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The Freedom Flotilla’s Voyage to Break Israel’s Siege

A former Norweigan fishing boat transformed by the Freedom Flotilla Coalition and Ship to Gaza-Norway, 2018. Jean-Pierre Bazard (CC BY-SA 3.0)
Peace activists aim to sail through the military blockade of Gaza.


APRIL 18, 2024

Hundreds of civilians from more than thirty countries will be sailing into the Israeli Navy’s blockade in a show of defiance and solidarity with the people of Gaza. Dubbed the Freedom Flotilla, this latest effort to break the Israeli siege of Gaza and will carry 5,500 tons of humanitarian aid for the victims of famine, which the organizers label as ongoing state terrorism.

“We can’t sit by and not do anything, which our governments continue to do. And therefore in February, we took the decision to organize an emergency flotilla to Gaza,” says Huwaida Arraf, a U.S.-based organizer with the Freedom Flotilla Coalition.

With more than six months having passed since Israel began its assault on Gaza following the October 7 attacks by Hamas, several ships will set sail across the Mediterranean Sea carrying “food, medical supplies, and other goods urgently needed for survival,” according to the coalition’s website. According to Arraf, the vessels will be leaving from at least two ports, one of which will be in Turkey.

Israel has killed more than 33,000 Gazans as well as nearly 500 people in the West Bank since October 7, 2023. Parts of Gaza are already experiencing famine, more than 70 percent of housing has been destroyed, and basic goods like hygiene products and fuel are in extremely short supply, all collectively heightening the risk of disease and death for Gazans.

Cassandra Dixon, a carpenter from Wisconsin who will be aboard the flotilla, says that she’s participating “because I find it so appalling that in 2024, we’re facing a situation where children are enduring famine, children are dying of starvation. I mean, I can barely stand to say the words.”

Human Rights Watch recently stated that “children in Gaza have been dying from starvation-related complications since the Israeli government began using starvation as a weapon of war, a war crime.”

In October, Israeli Defense Minister Yoav Gallant declared a “complete siege” saying “There will be no electricity, no food, no fuel, everything is closed . . . . We are fighting against human animals and we will act accordingly.” 

“I wanted to be part of this effort that was bringing attention to the severe humanitarian crisis that’s happening in Gaza, which is a product of the genocidal war, and bring awareness to the blockade,” says Suzanne Adely, the president of the National Lawyers Guild, who will be on the flotilla.

Since 2007, with Egypt’s cooperation, Israel has imposed a permanent naval, air, and land blockade on Gaza. It was the imposition of that blockade that sparked the first Freedom Flotilla effort.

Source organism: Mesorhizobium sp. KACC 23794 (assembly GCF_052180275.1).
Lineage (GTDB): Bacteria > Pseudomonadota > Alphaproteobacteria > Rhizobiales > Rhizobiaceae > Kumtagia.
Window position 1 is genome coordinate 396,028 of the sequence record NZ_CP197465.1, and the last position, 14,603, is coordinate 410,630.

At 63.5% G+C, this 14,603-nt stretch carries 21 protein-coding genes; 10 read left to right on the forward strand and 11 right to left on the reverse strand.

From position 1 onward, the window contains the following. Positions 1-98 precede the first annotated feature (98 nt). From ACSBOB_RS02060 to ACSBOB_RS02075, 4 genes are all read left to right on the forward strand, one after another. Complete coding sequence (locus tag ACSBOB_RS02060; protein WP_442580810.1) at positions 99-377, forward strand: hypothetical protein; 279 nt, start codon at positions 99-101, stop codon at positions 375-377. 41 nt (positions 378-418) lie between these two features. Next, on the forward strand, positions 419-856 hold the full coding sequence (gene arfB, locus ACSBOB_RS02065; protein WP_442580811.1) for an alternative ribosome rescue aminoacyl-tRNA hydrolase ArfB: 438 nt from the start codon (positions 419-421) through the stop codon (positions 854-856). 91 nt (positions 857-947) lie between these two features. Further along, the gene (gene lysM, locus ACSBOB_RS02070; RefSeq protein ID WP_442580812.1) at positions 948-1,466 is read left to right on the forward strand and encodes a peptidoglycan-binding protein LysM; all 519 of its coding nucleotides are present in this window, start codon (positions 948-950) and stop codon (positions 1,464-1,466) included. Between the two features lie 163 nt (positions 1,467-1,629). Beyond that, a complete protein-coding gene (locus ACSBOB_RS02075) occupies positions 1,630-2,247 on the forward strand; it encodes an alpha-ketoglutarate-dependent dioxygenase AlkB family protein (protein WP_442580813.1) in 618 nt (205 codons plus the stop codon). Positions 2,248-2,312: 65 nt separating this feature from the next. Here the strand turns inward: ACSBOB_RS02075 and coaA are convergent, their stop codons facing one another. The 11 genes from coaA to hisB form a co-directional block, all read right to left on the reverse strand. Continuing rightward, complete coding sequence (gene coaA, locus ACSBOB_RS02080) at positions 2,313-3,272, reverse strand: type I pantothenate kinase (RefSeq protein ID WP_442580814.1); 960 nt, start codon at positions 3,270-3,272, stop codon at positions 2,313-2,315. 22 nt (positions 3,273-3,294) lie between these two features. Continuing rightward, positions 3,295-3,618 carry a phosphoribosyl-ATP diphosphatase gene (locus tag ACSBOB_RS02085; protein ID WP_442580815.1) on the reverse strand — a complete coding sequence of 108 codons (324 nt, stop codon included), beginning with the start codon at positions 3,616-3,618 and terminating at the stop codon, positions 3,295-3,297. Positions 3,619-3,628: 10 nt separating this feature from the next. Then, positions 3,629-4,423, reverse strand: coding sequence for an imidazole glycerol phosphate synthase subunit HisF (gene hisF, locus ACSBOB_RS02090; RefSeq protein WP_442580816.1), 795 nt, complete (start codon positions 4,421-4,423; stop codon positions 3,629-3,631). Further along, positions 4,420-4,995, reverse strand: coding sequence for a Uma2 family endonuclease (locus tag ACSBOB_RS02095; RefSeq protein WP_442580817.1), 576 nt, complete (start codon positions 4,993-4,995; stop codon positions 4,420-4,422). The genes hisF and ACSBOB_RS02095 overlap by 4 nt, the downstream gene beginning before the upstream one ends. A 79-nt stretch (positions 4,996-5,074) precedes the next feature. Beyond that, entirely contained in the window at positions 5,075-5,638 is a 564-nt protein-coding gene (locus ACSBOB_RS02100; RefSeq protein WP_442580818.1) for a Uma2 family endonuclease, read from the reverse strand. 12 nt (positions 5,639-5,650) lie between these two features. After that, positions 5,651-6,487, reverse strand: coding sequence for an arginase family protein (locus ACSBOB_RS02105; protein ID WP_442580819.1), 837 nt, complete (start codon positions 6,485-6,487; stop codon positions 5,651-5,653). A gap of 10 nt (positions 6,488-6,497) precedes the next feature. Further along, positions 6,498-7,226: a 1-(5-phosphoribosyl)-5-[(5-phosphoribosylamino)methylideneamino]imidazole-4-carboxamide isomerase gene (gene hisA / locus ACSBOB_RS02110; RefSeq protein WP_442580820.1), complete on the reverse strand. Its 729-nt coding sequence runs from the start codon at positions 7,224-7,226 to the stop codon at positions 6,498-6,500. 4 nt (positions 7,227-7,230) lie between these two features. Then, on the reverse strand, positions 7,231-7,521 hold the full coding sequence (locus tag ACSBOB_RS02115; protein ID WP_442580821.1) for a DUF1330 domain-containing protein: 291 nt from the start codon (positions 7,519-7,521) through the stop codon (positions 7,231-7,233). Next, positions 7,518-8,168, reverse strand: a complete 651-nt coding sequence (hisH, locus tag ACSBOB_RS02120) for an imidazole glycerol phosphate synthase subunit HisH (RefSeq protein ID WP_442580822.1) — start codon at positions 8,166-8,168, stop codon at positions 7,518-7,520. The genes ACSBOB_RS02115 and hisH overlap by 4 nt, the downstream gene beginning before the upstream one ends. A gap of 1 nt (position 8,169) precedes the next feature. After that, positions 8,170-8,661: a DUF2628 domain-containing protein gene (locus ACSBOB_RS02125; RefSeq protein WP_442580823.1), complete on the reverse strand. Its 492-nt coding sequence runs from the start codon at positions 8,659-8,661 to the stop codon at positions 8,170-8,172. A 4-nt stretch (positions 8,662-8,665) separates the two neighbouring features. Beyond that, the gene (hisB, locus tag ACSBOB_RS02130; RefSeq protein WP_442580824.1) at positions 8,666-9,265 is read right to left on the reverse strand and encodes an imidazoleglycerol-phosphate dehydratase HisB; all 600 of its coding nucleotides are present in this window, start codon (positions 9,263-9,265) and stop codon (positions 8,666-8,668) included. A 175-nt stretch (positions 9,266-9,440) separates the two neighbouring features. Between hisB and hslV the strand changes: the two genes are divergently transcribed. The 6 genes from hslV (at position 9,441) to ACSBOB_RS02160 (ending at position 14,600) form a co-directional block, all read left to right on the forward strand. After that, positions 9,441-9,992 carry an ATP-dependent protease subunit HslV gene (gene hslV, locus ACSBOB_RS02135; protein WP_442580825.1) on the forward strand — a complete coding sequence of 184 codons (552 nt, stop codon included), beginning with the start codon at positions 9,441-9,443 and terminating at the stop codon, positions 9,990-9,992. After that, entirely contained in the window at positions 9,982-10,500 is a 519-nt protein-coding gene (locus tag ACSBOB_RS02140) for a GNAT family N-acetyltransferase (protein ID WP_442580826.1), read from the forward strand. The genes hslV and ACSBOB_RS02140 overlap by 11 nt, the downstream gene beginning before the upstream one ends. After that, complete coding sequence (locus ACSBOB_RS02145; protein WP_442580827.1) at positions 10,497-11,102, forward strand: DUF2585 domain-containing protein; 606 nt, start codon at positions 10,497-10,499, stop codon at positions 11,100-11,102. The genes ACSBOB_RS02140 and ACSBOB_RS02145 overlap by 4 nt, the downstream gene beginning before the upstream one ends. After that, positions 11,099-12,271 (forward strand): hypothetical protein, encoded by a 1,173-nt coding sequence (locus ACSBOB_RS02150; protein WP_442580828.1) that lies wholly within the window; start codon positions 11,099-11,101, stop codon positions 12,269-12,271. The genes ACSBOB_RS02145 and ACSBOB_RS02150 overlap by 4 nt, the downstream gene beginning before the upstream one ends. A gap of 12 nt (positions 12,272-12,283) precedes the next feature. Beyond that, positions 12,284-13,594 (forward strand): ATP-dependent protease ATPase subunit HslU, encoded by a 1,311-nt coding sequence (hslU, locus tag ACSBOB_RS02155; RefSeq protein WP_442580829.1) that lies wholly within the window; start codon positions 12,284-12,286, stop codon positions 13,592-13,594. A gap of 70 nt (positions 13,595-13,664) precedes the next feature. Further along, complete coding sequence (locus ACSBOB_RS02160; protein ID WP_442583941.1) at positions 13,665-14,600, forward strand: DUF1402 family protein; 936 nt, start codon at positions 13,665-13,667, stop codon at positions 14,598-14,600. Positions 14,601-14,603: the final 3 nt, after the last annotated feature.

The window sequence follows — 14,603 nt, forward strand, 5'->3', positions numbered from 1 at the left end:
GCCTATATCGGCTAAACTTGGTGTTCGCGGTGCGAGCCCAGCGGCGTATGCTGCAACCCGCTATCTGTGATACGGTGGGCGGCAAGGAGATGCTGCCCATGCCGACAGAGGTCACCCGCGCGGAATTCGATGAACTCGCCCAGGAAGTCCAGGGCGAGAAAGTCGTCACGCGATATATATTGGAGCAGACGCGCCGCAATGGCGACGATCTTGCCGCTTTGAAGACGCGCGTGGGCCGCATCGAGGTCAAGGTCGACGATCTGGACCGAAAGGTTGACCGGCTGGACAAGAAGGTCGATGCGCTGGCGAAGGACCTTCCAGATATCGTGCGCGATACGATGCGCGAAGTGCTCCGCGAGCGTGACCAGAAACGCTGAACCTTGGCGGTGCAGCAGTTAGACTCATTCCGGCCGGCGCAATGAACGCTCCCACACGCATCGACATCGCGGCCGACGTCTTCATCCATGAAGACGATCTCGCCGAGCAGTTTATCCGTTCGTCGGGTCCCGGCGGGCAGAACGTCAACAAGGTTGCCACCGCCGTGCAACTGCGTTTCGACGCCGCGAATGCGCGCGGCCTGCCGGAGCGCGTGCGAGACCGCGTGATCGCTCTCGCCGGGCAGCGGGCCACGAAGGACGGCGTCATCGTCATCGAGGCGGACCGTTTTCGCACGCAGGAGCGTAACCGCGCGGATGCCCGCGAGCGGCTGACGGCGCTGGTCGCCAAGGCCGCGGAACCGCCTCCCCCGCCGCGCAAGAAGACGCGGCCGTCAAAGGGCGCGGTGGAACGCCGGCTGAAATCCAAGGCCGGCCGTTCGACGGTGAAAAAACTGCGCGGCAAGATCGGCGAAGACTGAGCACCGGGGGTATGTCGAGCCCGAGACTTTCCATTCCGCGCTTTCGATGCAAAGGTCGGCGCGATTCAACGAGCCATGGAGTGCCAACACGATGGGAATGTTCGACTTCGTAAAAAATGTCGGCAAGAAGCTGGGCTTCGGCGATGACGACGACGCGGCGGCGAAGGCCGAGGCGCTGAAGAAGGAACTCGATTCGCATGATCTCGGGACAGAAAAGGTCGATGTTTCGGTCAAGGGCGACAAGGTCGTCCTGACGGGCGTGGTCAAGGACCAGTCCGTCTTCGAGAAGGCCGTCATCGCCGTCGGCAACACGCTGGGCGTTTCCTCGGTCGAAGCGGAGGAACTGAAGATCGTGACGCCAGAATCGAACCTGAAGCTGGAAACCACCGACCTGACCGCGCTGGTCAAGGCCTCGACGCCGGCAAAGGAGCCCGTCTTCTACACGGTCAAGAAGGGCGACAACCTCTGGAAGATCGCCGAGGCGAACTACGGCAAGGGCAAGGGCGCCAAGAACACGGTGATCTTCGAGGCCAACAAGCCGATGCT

“It was two fishing boats with forty-four people on it,” Arraf, who took part in 2008 in the first flotilla, says, “not bringing any aid but determined to challenge . . . an unlawful blockade.” That effort made it through, but not all flotillas have gone well. In 2010, Israel notoriously killed ten activists on a flotilla, including one who later died of wounds suffered during the attack.

Given this past history and Israel’s current lack of concern about whom it executes, Dixon is afraid of what might happen to her. But, she says, “I am even more afraid and even more distressed by the thought of being okay with the use of starvation as a weapon in our time. And with the support of our tax dollars, and our foreign policy.”

The United States sends $3.8 billion to Israel each year, which is more than it sends to any other country in the world. This doesn’t include the additional $14 billion that the Biden Administration is currently attempting to pressure Congress into providing. All told, the United States has sent more than $300 billion to Israel since its founding in 1948; and Israel, in turn, imports 80 percent of its weapons from the United States.

According to a video posted on X, Ann Wright, a steering committee member of the Freedom Flotilla Coalition, says the group is made up of twelve collaborating organizations from around the world. Wrightfirst became publicly known as a State Department official who resigned on principle prior to the beginning of the Iraq War.

“I’m looking forward to being with all of these organizers and activists who are coming together in a show of solidarity, and really build off of each other’s energies,” Adely says. She emphasized “the significance of a trip like this and all the respect I have for those who have been taking these missions for many years. My hope is that we are able to reach Gaza.”

Saurav Sarkar

Saurav Sarkar is a freelance writer based in the New York area who frequently covers Starbucks Workers United. He can be reached at or on Twitter @sauravthewriter. READ MORE BY SAURAV SARKAR





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